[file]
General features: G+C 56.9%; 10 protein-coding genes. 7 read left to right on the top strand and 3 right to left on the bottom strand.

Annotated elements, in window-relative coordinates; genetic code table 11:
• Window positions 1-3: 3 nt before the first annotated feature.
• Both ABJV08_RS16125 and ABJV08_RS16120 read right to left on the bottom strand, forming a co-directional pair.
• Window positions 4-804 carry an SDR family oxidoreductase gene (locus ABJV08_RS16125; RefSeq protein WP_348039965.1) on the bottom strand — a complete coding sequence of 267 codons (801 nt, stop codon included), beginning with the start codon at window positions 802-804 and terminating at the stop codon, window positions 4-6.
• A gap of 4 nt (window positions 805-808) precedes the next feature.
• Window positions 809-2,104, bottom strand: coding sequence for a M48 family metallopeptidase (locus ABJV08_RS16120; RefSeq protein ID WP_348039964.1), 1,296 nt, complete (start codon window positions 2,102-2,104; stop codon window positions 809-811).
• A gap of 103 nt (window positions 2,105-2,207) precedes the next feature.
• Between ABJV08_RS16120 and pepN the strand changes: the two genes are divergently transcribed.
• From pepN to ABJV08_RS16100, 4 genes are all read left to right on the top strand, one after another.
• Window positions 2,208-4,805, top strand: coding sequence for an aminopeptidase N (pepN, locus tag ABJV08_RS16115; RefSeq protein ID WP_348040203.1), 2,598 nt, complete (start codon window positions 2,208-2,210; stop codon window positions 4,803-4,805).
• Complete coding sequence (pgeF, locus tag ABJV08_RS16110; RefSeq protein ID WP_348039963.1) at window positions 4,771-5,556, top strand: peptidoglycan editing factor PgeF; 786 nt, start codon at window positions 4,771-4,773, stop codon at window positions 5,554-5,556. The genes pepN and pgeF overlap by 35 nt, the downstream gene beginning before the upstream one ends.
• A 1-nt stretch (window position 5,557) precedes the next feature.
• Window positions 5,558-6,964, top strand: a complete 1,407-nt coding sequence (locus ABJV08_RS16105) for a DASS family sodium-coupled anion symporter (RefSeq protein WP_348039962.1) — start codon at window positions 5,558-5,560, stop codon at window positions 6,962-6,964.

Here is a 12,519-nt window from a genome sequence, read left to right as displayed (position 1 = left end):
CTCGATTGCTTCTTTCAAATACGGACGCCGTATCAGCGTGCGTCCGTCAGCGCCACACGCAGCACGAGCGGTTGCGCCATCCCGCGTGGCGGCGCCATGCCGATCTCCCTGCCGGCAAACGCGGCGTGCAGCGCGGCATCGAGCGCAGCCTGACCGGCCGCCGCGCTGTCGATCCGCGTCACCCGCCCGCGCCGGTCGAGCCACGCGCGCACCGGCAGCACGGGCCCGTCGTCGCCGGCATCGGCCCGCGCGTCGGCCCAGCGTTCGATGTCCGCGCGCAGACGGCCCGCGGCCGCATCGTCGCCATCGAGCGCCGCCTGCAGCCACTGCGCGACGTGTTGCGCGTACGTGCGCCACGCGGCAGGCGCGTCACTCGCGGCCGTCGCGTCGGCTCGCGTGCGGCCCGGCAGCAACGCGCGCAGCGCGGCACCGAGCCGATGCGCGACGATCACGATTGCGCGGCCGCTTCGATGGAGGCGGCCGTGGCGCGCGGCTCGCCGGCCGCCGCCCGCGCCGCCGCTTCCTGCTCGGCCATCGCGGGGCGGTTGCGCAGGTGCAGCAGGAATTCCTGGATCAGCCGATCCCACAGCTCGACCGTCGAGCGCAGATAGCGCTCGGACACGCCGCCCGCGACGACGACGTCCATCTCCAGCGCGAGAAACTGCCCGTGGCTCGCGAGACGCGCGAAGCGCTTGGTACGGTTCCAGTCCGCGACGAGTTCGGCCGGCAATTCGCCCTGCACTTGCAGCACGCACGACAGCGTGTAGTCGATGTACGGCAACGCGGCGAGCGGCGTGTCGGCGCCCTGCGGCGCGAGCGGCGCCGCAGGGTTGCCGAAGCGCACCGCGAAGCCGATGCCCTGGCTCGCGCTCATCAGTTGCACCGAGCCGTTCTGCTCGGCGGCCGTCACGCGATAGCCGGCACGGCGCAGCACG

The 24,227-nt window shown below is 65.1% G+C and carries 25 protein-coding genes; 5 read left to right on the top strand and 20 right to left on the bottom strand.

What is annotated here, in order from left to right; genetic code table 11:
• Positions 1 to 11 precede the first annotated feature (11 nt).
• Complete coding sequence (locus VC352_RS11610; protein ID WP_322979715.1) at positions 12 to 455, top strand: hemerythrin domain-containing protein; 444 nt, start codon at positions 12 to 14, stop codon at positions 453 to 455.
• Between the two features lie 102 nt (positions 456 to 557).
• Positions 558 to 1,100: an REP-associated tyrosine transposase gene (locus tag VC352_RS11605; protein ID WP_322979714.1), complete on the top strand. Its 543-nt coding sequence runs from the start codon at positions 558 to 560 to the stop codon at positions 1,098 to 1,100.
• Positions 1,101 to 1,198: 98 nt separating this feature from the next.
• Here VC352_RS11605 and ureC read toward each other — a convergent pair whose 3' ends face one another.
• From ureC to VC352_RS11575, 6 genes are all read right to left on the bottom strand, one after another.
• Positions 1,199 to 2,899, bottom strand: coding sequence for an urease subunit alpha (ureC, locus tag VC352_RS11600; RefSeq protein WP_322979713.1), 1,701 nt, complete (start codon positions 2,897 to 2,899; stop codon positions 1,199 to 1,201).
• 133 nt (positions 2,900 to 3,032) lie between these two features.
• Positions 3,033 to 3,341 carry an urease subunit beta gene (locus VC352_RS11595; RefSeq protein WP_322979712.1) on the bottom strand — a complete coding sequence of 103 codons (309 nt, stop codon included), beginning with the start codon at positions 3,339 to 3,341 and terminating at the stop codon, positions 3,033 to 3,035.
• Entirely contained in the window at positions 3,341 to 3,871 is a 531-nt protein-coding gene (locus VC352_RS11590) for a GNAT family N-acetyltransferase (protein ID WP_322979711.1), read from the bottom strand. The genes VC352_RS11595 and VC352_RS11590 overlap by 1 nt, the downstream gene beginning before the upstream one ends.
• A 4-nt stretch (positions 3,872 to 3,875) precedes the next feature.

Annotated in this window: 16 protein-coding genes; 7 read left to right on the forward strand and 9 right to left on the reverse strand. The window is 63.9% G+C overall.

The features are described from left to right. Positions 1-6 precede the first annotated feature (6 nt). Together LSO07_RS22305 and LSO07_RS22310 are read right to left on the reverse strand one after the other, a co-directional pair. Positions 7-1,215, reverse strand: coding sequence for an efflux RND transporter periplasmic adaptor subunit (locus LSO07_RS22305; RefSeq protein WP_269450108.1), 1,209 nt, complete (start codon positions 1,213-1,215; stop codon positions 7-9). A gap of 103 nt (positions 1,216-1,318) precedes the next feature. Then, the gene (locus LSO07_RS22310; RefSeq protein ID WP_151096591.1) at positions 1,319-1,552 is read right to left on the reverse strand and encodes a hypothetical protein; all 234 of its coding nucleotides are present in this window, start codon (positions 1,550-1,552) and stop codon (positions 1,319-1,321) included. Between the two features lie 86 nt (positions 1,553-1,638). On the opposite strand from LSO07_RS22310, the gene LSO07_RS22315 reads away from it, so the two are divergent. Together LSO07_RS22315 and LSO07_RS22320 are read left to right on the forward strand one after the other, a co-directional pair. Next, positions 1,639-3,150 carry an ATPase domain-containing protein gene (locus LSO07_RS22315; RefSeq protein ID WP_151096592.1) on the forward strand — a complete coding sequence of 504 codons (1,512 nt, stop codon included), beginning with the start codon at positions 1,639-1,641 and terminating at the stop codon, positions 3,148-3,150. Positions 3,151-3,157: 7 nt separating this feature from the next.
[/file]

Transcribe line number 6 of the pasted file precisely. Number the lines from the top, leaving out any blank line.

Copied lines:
• A gap of 4 nt (window positions 805-808) precedes the next feature.